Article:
Social media can be a tempting resource for licensees who seek immediate gratification for questions or problem-solving. Reliance upon Facebook groups is growing. Not so long ago, posting anything online even remotely related to a transaction was taboo, and with good reason. Public discussion of any details (past or present) was considered a violation of fiduciary duties -- even when names and addresses were never mentioned, as an agent's identity alone could provide context clues sufficient to inappropriately link back to transaction information.
Social media has opened up a can of worms in that respect. Closed online groups allow for industry pillow talk behind the veiled curtains of protective settings. The daily stream of "questions and answers" posted online is justified and categorized under a label of "collective learning" for the audience in each forum.
One of the most dangerous trends in online information exchange is the trust that licensees put into these groups, and the often inadvertently bad and wrong answers received from group members. Armchair quarterbacks tend to be quick to give answers without fully reading questions, and without prerequisite knowledge to answer.
Why Don't Agents Go To Their Brokers / Brokerage for Answers?
There are several common reasons why licensees turn to Facebook instead of seeking guidance from their brokers/brokerages. These generally include accessibility, the immediacy of response, avoidance of scrutiny or anticipated criticism, as well as emotional needs (trust for the online community, their desire for attention and interaction, or a wish to glean multiple perspectives).
Agents naively underestimate the harm that can come from subscribing to the information in online groups. Believing and acting upon inappropriate answers caused by lack of context, lack of expertise, and lack of state-specific knowledge (among other things) can lead to issues of malpractice and liability for agents and their sponsoring brokers.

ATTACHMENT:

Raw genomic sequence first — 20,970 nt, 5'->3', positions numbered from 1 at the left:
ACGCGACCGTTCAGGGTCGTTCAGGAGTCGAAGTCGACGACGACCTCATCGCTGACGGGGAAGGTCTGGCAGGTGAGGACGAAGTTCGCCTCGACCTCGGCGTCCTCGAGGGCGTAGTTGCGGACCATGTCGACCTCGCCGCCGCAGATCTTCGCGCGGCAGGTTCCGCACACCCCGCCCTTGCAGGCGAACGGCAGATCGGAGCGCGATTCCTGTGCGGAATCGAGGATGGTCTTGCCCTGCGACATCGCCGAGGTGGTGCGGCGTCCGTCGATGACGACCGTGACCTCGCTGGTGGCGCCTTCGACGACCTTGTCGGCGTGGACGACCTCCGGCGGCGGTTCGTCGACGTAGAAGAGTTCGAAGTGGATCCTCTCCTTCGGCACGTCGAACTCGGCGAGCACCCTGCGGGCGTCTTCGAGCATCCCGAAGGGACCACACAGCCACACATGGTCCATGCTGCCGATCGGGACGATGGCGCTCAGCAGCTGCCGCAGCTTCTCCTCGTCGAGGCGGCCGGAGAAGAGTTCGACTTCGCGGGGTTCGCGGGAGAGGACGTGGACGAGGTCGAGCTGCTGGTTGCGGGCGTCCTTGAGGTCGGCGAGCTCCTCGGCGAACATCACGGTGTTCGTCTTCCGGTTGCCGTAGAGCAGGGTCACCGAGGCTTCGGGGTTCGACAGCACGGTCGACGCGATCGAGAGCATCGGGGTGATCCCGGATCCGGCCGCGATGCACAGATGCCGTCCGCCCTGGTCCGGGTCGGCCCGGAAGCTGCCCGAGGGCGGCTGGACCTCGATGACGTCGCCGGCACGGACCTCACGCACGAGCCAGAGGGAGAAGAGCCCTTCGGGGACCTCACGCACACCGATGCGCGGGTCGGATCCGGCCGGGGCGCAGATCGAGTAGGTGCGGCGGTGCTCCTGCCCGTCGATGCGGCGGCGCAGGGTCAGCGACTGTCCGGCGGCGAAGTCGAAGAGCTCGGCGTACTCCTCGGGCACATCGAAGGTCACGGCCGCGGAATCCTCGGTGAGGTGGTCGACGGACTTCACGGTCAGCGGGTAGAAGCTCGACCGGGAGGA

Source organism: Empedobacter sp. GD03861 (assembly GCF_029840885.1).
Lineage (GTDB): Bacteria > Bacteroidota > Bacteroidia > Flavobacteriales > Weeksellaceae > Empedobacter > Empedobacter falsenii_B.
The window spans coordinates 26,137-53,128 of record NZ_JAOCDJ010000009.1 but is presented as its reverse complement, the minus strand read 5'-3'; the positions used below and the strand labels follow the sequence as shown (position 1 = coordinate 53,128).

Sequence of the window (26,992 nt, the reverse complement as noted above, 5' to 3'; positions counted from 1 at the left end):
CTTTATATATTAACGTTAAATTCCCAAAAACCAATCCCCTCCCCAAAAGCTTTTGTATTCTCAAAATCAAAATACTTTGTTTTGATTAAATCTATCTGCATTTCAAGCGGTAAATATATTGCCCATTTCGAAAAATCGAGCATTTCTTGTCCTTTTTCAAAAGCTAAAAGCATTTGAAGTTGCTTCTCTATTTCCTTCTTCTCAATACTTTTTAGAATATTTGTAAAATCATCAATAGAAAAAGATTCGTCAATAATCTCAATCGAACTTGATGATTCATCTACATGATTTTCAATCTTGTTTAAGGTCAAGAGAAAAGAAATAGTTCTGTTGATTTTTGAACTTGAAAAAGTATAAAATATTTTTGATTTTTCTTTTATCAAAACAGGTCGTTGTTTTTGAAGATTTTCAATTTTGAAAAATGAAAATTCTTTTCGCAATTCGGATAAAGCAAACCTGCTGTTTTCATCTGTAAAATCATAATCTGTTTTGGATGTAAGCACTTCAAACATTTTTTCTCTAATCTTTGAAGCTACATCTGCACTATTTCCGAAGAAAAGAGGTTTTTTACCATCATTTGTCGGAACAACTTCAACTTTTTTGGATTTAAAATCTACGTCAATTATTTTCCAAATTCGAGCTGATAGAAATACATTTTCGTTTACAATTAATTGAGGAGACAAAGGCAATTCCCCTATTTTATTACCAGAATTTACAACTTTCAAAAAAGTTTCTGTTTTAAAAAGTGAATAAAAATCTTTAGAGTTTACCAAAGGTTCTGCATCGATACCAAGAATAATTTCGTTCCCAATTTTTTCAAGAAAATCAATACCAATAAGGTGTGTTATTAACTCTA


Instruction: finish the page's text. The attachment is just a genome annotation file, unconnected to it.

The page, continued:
Agents Posting Questions - What did your broker have to say about your question? Did you try your broker first? Does your broker know you are seeking "help" from social media groups instead of coming to them? Does your broker have a policy in place prohibiting that? Did you discuss the answers you received with your broker before acting on the "advice"? If you cannot reach your broker (absentee) or get help from your brokerage, why are you still with that firm?
Agents Answering Questions - What qualifies you to answer the posted question? Are you sure your answer is true, accurate, correct, compliant, and relevant to the question that was asked? Are you giving legal advice (always a no-no)? Are you inappropriately advising another broker's sponsored agent instead of referring that agent back to his or her broker?
Moderators / Group Owners - Is the scope of the group set to limit inappropriate levels of participation, as well as to uphold standards of practice and the code of ethics? Do you monitor for and correct (or remove) misinformation? Do you close discussions and point agents back to their brokers when questions necessitate redirection?
Brokers - Do you have an updated policy and procedure manual that addresses your agents' social media participation, particularly with transaction-related questions? Are you aware that your agents are participating in such forums? Do you know how their questions reflect on you and your firm? Are you fully cognizant of the liability you could incur from agents who seek education and answers outside of your direction? Do you care?
Friends and Colleagues, guard your practice and guard your minds. Seek out answers first from your broker/brokerage. That is their role, their responsibility, and their purpose. Texas REALTORS® may also reach out to the Texas Association’s Legal Hotline at 512-480-8200 for trustworthy information about real estate transactions. Other states may have similar resources.
Try to think about this in the context of parenting... parents want their children to come to them first for answers to their questions. Likewise, nobody has the best interests of clients and sponsored agents at heart more than the broker of record. The absence of advice can be far better than wrong advice... So even if it means having the patience to pursue the path your broker has set up to facilitate questions, the best advice is to follow that path ahead of all others.